Servers I’m speaking about are:
Voice Assistant with WebGUI (using pythong and sockets). It will probably monitor voice input using python code and connected mic, but also allow to use web-ui to input voice commands. The python part works fine already, still working out the web ui thing.
File server
Music server

And maybe something else like that. I think should be enough, no?

Exactly, I want to automate lights based on motion detection and time and maybe using a light sensor to detect whether its bright or not. So that hallway lights only turn on if it’s day and it’s darker than some threshold. At night they should turn on only when I walk out from my room, not my wife, she hates any light :smiley: but i always bump into things at night if its 100% dark), and be of some dark color and brighness. Thinking about using hue led strips or some other strips… Got any advice whether hue is good enough for this? Can i control hue directly using hass and zigbee, or should i do it using hass -> hue hub -> lights ?

Yes, thats one of the reasons I thought about using HASS. I’m really ok even if I have to write my own python scripts to control stuff, I mostly look at HASS like some out-of-the-box automation UI, and an API to controll other devices. So yes, I in fact hope that i can exclude any hubs, or - find a hub that works nice with hass, in case i need something working while hass is down…

So, about zwave… im thinking about linux, but i usuall work with windows, so it would be nice if i could at least develop and test zwave stuff with a windows pc, is that possible with hass nowadays?

i know about raspberry, but still id prefer to use an x86\64 pc. Since i want to run at least a file server from it as well. well, at least connect a jbod\raid to it, and make it serve like a lan library of movies and music and photos, etc.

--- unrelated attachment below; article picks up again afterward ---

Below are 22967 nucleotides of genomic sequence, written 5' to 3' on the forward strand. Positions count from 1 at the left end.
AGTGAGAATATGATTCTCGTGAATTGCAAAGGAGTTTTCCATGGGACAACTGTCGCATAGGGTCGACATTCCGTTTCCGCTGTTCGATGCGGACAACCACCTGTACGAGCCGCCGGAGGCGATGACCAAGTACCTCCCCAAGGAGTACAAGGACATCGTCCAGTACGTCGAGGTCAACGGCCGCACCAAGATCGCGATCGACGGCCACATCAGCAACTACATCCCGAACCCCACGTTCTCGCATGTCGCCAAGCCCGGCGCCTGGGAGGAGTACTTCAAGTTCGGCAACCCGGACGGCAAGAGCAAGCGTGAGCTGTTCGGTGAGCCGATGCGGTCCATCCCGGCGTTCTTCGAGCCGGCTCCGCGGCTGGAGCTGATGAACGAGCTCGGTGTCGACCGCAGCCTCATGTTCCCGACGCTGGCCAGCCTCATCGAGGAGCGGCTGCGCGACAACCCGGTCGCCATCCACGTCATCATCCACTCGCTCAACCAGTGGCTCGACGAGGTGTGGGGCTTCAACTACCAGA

So, i wonder if it’s possible to control zwave with hass through windows? If not, well… is it really easy to set linux up? just a few terminal commands to dl all the stuff and build it, as hass manual says?

I don’t want to buy zwave\zigbee plugs\sockets yet, i thought about starting with regular cheap ones, and using wifi or zwave or zigbee bulbs first, it seems more fail-proof to me. So which ones should i use/ which ones you’d recommend?

Yes, i do thinkg about ups or something more powerfuul thann that to back it all up,too…

So yeah, i’d like to stick with in-house solution as well, know that clouds are not good enough for that. Its ok if i lose my voice assistant’s google\yandex\microsoft voice processing, but if i lose the ability to control lights at all, thats weird.

Anyway! Can i control philips hue lights with hass wtihout a hub? OR which lights should i rely on then? I need a few multi-color led lights, and about 10 light-strips for what i have planned :smiley:

So im ok with no corners, but hey… i just wanna make sure that i can control all that stuff.

You need the philips hub to use their lights and is included when you buy their starter kit. And philips Hue integrates pretty much automatically into Hass.

There are some Zwave RGBW lights out there as well. Aeon and few others make them. But I found the form factor and philips pretty easy to work with.

I would not recommend having a multipurpose computer that also runs HASS. Your home automation system should not be at the mercy of other services. Your home automation system should be not only autonomous from the cloud, but autonomous from any other services which could interfere with its operations.